David was kind enough to pass the link to me via email. (Actually, I would have found it in the aggregator anyway, but email turned out to be just fine.)
I found the conversation he had with Ross Mayfield (SocialText) to be helpful in offering advice to someone navigating what David referred to as the high "noise level in the enteprise e-mail, blogging, wiki-ing, and collaboration spaces." It is indeed difficult for people to parse through the "overlapping" nature of these applications.
I also have to admit up front that I donít have any problem recommending SocialText if someone is looking for a wiki. ;-)
Anyway, the threadlog struck a chord. A few days ago I had a discussion about the nature and definition of blogs and the role they fill in communication and collaboration within various organizations from schools to corporations that turned the defiinition on its ear for me. The person I was talking with commented "Öwhat (you) do with Manila is not really a blog at all.î Her point was that a blog is about an individual voice, while the ability to do things like track the status of projects, provide a competitive intelligence portal, or offer the Anthropology department a group weblog to post required course work, share docs., reading materials, exam dates, and news items about individual professors, was really more a collaborative application like a wiki than a blog.
DB: So, is Manila blog or wiki?
Mayfield: Manila is a blog
Mayfield: Actually, its a content management system in blog clothing
I suppose I am really not interested in arguing the point -- blog, wiki or whatever. In reality, I donít think it makes much difference. Manila has been around for a while and the content management capability has been a consistent theme throughout UserLand's products pretty much from the beginning. The fact that Manila is capable of creating an environment compatible with a communication process does not make is any less blog or wiki-like. Simply because it can be used by a group of people to author content, does not change the fact that its still web technology that forms the basis for expression by illuminating an individual voice or group of voices. I don't think it necessarily has to just be the voice of an individual for it to be a "blog." Similarly, by adding capabilities like access control and authentication, (Manila 9.5) also does not change the equation. Maybe light-weight, web-based content management is a better description.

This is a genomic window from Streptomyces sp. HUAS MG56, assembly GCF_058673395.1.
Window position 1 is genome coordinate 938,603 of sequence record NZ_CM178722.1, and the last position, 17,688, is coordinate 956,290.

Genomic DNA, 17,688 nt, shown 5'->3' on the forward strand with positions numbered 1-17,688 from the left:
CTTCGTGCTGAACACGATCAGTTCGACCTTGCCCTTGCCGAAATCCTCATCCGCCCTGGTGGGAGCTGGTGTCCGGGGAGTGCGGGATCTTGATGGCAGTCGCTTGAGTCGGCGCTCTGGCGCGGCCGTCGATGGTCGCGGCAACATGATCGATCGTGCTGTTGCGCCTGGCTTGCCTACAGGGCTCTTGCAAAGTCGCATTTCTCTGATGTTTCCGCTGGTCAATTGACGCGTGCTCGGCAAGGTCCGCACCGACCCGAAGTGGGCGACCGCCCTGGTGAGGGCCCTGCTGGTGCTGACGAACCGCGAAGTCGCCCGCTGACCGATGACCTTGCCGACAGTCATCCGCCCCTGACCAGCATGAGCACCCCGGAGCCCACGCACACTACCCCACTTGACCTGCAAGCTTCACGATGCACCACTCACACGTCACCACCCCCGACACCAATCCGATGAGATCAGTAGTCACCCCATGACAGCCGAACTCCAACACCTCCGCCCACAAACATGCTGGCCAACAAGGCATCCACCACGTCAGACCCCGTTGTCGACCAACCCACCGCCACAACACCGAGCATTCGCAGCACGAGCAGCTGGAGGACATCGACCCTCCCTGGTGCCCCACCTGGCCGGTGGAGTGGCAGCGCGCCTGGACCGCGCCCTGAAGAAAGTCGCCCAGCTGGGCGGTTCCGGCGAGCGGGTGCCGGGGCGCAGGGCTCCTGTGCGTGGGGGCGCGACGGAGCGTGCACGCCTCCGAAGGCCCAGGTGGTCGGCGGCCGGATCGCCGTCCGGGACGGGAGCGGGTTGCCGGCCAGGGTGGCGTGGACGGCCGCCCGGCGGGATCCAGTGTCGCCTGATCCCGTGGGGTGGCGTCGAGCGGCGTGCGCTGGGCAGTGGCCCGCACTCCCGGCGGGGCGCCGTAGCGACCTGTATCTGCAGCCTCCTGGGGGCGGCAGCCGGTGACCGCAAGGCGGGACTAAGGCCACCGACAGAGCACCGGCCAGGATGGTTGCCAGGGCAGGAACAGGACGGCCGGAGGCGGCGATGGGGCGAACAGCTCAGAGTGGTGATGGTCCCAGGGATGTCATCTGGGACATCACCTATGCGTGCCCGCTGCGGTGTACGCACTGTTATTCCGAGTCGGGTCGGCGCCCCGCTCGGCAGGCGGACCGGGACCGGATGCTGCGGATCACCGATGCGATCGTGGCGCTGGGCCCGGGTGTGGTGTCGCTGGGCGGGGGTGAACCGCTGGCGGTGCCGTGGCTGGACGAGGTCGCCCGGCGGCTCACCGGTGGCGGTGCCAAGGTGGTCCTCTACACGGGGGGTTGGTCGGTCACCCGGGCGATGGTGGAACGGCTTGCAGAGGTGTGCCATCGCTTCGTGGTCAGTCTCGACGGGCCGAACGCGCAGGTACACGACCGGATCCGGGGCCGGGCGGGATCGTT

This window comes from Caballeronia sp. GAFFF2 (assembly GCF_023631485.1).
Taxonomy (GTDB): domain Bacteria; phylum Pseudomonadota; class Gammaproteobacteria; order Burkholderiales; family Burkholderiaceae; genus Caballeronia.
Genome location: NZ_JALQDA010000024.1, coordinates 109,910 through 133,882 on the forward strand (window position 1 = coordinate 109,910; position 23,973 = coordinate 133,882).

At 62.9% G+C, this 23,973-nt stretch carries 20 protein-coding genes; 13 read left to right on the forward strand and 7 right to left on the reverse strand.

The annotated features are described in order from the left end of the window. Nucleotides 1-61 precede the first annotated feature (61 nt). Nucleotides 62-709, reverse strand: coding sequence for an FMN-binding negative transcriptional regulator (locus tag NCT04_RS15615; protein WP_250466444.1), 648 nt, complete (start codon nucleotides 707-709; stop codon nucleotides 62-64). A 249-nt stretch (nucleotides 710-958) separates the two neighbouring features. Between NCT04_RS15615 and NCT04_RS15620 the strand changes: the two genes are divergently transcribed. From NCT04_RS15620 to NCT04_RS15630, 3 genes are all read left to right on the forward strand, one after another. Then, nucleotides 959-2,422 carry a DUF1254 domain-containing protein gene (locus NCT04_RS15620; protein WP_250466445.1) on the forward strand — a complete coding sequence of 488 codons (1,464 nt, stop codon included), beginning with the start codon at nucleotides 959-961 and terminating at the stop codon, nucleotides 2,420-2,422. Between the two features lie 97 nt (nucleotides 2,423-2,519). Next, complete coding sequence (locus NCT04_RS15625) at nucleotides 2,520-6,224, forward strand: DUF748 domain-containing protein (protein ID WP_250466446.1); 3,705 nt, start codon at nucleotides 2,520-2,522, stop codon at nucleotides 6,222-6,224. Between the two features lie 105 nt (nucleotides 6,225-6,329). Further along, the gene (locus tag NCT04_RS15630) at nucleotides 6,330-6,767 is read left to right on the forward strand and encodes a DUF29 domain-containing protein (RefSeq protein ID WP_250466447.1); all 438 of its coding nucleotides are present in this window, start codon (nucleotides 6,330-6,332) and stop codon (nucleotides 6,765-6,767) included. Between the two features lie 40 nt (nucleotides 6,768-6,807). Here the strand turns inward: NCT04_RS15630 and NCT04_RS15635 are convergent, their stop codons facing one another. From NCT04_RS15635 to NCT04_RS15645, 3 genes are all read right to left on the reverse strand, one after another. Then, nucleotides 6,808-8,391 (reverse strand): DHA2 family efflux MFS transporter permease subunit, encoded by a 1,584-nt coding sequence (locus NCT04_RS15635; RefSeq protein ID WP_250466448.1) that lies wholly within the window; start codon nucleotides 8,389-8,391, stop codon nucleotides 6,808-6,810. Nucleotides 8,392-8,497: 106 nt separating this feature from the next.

I think the real issue in terms of understanding the space is to know what makes your organization comfortable when it comes to adoption of technology. Ross makes it sound like you can't collaborate with Manila. Not sure where that comes from.
Mayfield: Yeah. I think the difference is in how customers use it.
Mayfield: I dont think anyone has written an annual report in Manila. Or a better example is to manage a project checklist on one page. And its probably hard to share files, etc.
I am pretty sure people use content management systems to write annual reports all the time. ;-) I can easily envision a group of people creating their annual report on private internal Manila website. As for project checklists... how about a system to manage projects with a dashboard.
Anyway, its really about selecting a technology that's appropriate for an organization's users. If they understand websites and discussion groups, if they are organized by departments (cross-functional or otherwise) and projects, if there are specific elements in the workflow that need to be taken into consideration such as approval mechanisms, etc. then they should consider tools like Manila.
Whether its categorized as a blog, wiki, or CMS in blog clothing, probably doesnít matter.